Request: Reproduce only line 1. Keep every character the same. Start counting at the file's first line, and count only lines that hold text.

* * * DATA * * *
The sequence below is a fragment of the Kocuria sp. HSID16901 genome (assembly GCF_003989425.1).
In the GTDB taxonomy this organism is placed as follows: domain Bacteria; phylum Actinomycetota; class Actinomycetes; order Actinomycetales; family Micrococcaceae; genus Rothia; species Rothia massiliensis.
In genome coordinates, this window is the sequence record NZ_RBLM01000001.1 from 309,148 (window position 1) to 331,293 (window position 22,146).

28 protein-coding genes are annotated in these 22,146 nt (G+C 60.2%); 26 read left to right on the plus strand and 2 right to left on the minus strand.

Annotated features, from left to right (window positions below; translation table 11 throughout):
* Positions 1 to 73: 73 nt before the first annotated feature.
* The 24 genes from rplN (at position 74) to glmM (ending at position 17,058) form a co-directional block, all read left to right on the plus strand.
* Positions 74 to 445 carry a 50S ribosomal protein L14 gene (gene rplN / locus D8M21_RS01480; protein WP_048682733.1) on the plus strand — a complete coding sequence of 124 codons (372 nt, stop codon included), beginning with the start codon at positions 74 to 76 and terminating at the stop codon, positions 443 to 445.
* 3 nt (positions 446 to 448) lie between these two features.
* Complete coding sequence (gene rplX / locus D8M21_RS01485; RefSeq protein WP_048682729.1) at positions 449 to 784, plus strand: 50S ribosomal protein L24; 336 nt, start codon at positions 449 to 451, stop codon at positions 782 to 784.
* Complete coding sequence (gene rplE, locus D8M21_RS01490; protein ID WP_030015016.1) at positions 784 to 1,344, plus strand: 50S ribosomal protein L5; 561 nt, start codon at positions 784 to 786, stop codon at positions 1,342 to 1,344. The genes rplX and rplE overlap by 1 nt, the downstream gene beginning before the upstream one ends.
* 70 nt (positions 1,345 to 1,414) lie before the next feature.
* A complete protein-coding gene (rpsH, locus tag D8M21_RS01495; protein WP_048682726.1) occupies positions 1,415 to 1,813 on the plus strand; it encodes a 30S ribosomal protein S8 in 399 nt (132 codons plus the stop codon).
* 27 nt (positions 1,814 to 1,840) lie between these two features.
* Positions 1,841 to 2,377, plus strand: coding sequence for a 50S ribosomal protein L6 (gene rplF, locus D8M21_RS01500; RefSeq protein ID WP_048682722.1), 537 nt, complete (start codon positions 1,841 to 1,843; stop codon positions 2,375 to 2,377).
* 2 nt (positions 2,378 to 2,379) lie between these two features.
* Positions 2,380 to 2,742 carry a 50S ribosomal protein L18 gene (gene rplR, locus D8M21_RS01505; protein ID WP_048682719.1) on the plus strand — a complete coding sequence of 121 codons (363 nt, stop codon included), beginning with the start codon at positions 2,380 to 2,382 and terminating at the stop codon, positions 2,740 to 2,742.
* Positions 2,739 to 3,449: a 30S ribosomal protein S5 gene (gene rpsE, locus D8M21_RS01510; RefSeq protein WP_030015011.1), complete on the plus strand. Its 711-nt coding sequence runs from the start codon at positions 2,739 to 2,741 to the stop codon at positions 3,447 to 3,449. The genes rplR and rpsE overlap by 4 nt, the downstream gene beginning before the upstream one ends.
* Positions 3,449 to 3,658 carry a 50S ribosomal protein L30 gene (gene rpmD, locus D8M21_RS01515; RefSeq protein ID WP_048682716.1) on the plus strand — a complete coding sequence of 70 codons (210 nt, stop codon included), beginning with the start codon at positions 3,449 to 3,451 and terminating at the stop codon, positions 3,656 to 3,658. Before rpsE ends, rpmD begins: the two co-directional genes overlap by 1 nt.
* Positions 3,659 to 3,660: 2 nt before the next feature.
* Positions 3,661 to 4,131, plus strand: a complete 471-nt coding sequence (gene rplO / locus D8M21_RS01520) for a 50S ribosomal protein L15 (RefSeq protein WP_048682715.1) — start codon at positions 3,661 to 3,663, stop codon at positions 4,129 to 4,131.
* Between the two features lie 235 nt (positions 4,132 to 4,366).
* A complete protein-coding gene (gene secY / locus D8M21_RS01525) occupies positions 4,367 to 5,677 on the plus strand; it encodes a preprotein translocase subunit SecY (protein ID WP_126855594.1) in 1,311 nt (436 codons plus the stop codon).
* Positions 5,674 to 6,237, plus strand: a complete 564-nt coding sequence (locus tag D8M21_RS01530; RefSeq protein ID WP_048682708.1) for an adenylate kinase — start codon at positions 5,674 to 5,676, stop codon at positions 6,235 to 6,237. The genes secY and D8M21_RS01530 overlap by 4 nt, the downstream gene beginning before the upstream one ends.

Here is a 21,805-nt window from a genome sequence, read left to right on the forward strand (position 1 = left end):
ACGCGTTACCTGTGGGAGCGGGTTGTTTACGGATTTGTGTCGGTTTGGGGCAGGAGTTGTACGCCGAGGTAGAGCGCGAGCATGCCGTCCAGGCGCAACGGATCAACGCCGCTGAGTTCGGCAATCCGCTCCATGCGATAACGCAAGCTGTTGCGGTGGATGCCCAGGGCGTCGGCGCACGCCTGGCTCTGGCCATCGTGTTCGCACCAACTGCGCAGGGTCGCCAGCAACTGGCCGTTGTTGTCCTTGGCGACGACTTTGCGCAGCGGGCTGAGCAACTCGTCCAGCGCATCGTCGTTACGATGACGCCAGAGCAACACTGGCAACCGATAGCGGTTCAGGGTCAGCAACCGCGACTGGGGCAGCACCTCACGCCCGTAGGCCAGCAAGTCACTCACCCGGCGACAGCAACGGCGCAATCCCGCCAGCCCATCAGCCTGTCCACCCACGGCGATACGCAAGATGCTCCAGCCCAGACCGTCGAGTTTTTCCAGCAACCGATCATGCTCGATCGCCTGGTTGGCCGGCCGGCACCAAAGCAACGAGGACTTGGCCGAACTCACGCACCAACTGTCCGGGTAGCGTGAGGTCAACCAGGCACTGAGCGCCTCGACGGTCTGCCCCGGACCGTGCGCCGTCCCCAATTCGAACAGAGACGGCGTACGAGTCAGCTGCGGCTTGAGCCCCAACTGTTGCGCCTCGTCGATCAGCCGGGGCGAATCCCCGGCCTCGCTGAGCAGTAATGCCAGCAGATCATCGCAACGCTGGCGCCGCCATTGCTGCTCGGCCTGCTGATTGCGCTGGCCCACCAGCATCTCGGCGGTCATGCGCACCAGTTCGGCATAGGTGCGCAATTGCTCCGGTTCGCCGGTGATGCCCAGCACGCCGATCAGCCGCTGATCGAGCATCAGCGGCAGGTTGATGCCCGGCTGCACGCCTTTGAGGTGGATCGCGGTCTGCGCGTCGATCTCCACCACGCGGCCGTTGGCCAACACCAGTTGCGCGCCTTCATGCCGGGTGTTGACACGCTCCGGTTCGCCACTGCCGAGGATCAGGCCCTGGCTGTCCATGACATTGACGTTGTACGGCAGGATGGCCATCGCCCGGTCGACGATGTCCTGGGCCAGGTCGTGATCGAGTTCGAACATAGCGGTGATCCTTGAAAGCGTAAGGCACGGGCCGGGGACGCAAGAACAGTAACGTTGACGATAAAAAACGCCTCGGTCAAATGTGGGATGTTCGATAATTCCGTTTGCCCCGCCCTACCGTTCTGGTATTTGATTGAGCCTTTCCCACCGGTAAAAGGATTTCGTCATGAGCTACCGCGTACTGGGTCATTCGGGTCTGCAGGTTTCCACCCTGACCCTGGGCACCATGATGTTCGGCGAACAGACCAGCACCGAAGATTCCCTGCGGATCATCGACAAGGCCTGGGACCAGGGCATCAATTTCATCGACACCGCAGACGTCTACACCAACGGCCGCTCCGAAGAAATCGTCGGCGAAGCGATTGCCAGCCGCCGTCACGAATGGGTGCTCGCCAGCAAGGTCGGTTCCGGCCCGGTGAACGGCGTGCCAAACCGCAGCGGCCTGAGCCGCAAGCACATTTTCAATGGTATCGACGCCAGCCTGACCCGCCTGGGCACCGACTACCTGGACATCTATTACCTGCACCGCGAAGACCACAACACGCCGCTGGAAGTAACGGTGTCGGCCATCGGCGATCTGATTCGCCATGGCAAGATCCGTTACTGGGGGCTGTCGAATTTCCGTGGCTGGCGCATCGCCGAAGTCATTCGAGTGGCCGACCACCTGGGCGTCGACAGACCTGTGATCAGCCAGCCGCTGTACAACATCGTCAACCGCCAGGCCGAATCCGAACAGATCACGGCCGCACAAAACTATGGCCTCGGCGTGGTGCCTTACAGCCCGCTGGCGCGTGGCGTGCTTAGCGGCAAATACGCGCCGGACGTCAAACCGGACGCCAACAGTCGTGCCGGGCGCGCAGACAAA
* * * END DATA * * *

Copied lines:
The sequence below is a fragment of the Kocuria sp. HSID16901 genome (assembly GCF_003989425.1).